Introduction: New member here, looking for a small lot in Adirondack area

Started by allanbrad, January 02, 2017, 09:24:22 PM

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Hello everybody and Happy New Year!  Was looking for a place to post a self introduction, all the main boards look too serious to squeeze in a "Hello" :)  Anyway, this thread seems to be right up  as I am researching how to find a vacant lot in Upstate  New York .  Started with Zillow and MLS, and now planning to drive through the areas of my primary interests and look out for what's available.  Ideal place would be something like Tupper Lake because we love fishing and skiing. I am  a handy man with a strong preference for DIY unless otherwise feasible,  planning for a cabin with a loft,  off the grid (generator+Batteries on 12v LED lighting circuit), wood stove, etc.  So, here we  are, a family of 5 (myself, 3 girls and my best half) looking to build  ourselves a year round destination in enchanting Adirondacks. Thanks to everyone who has posted their experiences, I have skimmed over your posts using search feature and feel much more in control of what to expect. Will update upon completion of our first field trip to survey area between Tupper Lake and Lake Placid.


Welcome to the forum!  My wife and I bought some land last year that was never listed on MLS.  It was listed through a realtor that does a phenomenal job providing detailed info on the web.  I suspect that the cost of a MLS listing isn't worth it for "low value" undeveloped land.

I suggest getting a feel for the areas you are interested in, then start looking outside the box for available land.  This might mean calling up realtors that specialize in land parcels, or even combing through county records and cold-calling a landowner that might be interested in selling but never took the initiative.  Many county assessors and recorder's office can be accessed online and you may stumble on a great opportunity to get the perfect lot.
My cabin build thread: Alaskan remote 16x28 1.5 story

Adam Roby


My land is about 1 1/2 hours north east from there in Clinton County. 
The Penny Saver and Free Trader had occasional deals listed, but I eventually found mine through the usmls (North County Realty) website.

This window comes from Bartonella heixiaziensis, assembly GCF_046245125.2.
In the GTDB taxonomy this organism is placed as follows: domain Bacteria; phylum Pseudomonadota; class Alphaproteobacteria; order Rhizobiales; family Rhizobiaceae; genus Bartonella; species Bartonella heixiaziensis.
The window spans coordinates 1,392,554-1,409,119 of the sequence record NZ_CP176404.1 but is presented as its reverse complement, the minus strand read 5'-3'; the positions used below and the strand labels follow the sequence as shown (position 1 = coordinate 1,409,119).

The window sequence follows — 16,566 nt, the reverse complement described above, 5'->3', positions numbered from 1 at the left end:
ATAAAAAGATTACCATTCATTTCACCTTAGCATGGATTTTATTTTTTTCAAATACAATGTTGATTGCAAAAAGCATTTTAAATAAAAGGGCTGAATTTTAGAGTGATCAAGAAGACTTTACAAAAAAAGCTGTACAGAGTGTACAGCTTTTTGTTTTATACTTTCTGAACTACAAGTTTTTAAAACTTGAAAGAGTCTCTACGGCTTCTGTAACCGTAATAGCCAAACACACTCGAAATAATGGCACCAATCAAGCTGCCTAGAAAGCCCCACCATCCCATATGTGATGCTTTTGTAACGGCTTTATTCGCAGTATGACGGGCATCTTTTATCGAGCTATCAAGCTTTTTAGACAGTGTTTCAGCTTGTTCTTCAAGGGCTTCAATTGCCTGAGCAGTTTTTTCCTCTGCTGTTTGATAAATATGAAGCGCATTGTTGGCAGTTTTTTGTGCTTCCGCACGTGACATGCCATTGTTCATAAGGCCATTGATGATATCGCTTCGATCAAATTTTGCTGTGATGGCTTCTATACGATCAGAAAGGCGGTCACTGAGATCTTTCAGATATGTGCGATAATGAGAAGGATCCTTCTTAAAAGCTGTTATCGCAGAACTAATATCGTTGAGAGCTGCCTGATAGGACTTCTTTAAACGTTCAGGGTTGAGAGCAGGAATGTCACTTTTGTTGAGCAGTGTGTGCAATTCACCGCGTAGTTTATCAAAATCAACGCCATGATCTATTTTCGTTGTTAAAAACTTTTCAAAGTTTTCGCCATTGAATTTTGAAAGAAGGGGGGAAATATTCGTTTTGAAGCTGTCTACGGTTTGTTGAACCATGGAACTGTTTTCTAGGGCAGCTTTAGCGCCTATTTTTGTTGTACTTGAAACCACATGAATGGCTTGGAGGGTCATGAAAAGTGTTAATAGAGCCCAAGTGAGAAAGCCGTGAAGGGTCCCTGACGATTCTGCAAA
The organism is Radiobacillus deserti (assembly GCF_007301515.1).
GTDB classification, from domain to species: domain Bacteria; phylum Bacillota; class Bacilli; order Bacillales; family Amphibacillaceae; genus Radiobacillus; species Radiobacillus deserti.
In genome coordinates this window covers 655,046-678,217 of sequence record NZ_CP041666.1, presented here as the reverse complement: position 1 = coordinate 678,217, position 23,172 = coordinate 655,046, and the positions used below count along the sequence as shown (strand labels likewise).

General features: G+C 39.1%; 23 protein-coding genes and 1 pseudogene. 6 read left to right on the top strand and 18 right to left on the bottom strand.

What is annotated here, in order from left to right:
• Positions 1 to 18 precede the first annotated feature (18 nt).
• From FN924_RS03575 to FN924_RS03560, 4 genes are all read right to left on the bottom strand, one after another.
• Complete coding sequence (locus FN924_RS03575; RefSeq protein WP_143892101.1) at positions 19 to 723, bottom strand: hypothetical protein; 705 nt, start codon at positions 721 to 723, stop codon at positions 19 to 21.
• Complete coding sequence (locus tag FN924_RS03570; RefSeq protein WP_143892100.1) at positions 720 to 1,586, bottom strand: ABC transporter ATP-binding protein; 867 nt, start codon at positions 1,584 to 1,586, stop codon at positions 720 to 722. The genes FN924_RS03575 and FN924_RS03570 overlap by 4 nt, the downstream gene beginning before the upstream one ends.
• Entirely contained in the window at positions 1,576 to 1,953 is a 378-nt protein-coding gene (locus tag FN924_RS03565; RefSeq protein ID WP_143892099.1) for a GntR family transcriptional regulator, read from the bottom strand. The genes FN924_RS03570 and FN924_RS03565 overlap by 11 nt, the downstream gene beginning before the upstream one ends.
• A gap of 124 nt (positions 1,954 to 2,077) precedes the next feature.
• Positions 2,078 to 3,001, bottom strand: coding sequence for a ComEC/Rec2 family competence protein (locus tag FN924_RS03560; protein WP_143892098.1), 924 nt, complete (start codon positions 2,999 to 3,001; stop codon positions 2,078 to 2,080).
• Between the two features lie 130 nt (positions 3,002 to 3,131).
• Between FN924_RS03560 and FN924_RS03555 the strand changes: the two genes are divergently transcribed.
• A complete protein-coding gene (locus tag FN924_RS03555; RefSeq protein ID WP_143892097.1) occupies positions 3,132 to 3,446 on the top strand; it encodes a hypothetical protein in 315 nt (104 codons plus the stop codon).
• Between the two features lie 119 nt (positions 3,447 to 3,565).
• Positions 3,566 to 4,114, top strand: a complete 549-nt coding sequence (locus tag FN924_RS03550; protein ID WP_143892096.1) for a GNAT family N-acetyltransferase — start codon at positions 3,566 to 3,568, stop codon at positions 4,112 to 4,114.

One thing you might consider is doing a search for the lowest taxes in the area you are interested in.  Sometimes just a few towns over you'll save a ton on tax.  Where I am we are subsidized because of the windmills, so on my 7.5 acre lot I am paying something like $75 for property tax and I believe it was $130 or so for the school tax.  No building yet, but already its pretty decent.

Definitely drive around the area and make sure you like what you see.  I am right on the border of Canada and a lot of times I get chased up my little dirt road by an over zealous border patrol agent.  Its kind of funny the first time but gets annoying after a while.  Also I bought this parcel because it has a nice creek running through the center of it... last summer it dried up.  Not sure if it was just a very dry winter or if someone upstream diverted the water flow... 


Hi Forum,

New member here... Kind of in the same boat as Allan. My situation is a little different. I'm NOT into the where as much as I am the WHAT I can do when I go to build.
My overall build "hopefully" is as follows.

#1 - A-Frame design - Currently planning on a 20' x 32' footprint. The A-Frame style will keep my load down.
#2 - Poured Concrete Footings. (House I'm currently in has a basement... Tired of getting water  >:( ) hence the reason for the footings.
#3 - Rain catchment, Solar, Composting Facilities.

The Rain Catchment is the reason for the A-Frame style. Collection on 640 sqft of roof should be adequate for 2 people.
This is also why I'm having difficulty in "Location".... Where do I get adequate rainfall? that also allows me the above mentioned build?

Decisions.. Decisions.. Decisions.

Any feedback would greatly be appreciated.


John Raabe

 w* Alan

Let me give you some thoughts on your topics or questions.

#1 - A frame design. I would suggest doing a lower pitch gable roof, lifting it 8' in the air, putting walls with windows and doors in it before lowering the roof down on it. (it will have the same load and drainage area as the A frame). This is also easier to build (as you build from the ground up).

#2 - Lots of info in this forum and the Countryplans website on pier and beam foundations - concrete or PT wood.

#3 - As you say Decisions  d* d* c*


None of us are as smart as all of us.


Having a cabin in the Tug Hill NY area we get long cold winters. I don't mean to knockdown your A-frame idea, but after talking to a friend that has one he dislikes it because an A-frame being open to the top his bedrooms get very hot to keep lower level descent temperature. He uses a wood stove. Just something to consider


Too warm or too hot an upstairs is an issue with many small cabins that do not have an air circulation system like a forced air system in a larger home. Something to think about in the panning stages.

Just because something has been done and has not failed, doesn't mean it is good design.